The already beneficial mobility properties can be further improved by employing tensile strain as has been shown for both, uniaxially and biaxially strained Ge (Schetzina and McKelvey, 1969; Chu et al., 2009; Chen et al., 2011b). Here, we would like to highlight that all these studies have been performed on indirect band gap Ge where the increase in electron mobility is mediated by a reduction of the effective mass in the L valley. Even without strain, the Γ-valley already offers an ~8 times smaller effective mass and correspondingly higher electron mobility. Similarly, an increase in hole mobility is expected due to the lifting of the valence band degeneracy (Beattie and Landsberg, 1959; Fischetti and Laux, 1996). This is advantageous as a high mobility strongly reduces the resistivity of the device allowing an efficient injection and extraction of charge carriers.

GeSn emerged as a material of interest in electronics only recently; therefore, less transport data are available. However, theoretical studies predict very large electron mobilities as well as hole mobilities of the order of 4500 cm2/Vs for direct band gap GeSn (Sau and Cohen, 2007). The first reported experimental mobility study has been done on low Sn content (<6%) indirect band gap GeSn layers yielding a Hall mobility of the order of ~200–300 cm2/Vs (Nakatsuka et al., 2010). Slightly better results have been obtained thereafter investigating p-MOSFETs hole channel mobility (Gupta et al., 2013a; Wang et al., 2013).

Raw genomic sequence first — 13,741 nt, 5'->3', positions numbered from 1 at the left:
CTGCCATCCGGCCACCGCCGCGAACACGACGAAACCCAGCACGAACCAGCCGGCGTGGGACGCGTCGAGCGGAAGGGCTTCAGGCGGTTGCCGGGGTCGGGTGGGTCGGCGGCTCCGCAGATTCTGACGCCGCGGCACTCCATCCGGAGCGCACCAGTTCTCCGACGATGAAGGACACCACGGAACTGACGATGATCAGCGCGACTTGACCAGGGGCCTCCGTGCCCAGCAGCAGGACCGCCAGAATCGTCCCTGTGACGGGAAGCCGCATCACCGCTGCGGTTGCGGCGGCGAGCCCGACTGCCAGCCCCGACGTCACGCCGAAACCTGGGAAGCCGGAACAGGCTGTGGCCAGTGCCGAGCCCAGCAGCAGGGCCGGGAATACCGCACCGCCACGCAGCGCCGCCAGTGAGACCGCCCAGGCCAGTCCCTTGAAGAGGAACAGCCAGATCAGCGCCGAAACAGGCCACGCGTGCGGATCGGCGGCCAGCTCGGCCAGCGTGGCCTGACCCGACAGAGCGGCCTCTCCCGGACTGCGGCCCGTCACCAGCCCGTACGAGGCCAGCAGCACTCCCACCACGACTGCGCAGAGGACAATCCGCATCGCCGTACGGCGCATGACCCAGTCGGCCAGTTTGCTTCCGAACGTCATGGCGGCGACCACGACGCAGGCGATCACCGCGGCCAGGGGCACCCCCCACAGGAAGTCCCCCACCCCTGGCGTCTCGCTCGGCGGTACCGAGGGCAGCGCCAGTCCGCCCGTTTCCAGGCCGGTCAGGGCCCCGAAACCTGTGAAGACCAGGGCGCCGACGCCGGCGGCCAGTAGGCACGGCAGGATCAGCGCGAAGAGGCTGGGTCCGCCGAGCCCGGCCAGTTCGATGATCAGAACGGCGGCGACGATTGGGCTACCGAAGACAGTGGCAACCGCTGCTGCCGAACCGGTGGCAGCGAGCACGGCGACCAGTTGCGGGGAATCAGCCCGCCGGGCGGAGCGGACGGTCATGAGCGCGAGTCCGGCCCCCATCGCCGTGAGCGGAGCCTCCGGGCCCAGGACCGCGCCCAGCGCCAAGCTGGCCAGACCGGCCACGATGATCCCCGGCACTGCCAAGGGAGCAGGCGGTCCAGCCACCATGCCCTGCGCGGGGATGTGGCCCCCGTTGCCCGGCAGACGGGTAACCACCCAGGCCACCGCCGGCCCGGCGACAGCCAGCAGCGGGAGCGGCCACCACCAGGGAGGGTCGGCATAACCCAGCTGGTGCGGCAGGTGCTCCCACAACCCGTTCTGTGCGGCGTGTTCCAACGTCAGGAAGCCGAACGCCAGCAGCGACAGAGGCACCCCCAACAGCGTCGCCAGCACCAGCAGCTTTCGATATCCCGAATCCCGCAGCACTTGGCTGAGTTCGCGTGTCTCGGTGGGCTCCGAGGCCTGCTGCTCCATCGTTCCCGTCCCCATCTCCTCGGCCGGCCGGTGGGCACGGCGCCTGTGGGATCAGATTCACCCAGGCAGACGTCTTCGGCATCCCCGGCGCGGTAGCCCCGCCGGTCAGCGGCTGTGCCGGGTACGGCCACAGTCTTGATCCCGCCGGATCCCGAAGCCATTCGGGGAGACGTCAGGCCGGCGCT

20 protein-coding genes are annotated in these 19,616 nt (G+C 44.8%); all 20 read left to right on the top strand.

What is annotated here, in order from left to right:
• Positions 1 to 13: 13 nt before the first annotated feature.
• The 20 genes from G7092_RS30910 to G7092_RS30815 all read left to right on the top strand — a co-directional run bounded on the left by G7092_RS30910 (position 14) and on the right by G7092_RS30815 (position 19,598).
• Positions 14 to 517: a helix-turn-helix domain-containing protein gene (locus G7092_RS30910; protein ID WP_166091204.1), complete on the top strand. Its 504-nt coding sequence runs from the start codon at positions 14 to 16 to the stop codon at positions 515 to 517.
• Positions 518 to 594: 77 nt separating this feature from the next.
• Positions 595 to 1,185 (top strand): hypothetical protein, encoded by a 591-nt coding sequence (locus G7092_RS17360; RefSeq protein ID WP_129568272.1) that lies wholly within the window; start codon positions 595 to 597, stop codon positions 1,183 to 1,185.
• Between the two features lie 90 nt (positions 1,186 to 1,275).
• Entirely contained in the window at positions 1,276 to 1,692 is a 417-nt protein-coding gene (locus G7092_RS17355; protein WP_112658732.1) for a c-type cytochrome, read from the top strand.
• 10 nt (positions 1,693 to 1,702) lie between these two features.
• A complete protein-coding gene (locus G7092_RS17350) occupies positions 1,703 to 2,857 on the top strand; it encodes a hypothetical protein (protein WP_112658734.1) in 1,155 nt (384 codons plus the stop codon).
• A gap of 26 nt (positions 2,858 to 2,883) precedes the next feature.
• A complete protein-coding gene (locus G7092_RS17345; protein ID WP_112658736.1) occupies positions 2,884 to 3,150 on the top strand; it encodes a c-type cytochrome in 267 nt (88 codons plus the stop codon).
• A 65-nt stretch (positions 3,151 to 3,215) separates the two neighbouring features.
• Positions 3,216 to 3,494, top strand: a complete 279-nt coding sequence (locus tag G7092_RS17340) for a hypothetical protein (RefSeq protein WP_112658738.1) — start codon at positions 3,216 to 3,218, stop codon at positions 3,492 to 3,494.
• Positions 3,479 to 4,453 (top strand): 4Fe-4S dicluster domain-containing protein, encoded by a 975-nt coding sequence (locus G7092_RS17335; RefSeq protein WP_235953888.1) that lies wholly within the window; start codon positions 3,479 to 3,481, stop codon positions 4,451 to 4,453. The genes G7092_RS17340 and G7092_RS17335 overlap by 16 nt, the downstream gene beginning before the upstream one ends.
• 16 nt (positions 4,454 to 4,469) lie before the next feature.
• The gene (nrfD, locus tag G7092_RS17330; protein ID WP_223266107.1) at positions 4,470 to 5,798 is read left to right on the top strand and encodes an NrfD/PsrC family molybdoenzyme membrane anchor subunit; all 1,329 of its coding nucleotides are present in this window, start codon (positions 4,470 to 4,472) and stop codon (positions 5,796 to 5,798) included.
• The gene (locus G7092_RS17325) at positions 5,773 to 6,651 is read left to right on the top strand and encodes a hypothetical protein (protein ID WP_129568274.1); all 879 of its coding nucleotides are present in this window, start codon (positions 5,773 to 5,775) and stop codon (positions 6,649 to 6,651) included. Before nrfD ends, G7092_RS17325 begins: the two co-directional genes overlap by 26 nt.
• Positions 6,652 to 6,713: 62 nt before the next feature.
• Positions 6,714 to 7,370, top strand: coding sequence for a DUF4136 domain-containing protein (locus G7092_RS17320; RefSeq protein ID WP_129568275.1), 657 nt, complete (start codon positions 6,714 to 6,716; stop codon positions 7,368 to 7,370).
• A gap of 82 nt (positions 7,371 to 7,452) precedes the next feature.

In summary, we see that a vast amount of knowledge concerning the mobility exists leaving a good base for further studies. Moreover, many electrical devices and the corresponding fabrication techniques, e.g., passivation, contacting, or annealing, have been conceived allowing for a fast implementation in optical devices.

However, besides the tremendous changes in the carrier mobility, there are additional effects coming into play with electrical injection of charge carriers from indirect to direct band gap Ge. Exemplarily in Figure 14, such an injection scheme in form of a pin diode is discussed for the case of tensile strained Ge bridges where the strain profile is shown in Figure 5B.

FIGURE 14
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Figure 14. Schematic of the band structure of a forward biased pin strained Ge bridge diode where the intrinsic layer and strained region overlap.

Far from the strained constriction, electrons can be injected into the L-valleys of the conduction band as in standard Ge diodes. However, close to the center the strain profile alters the band structure with L- and γ-valley starting to cross, which allows for intervalley scattering (Boucaud et al., 2013) from a high- into a low-effective mass valley with a higher mobility, a process inverse to the Gunn effect (Gunn, 1963). This may support current extraction and injection in optical devices. However, an actual impact still needs to be proven.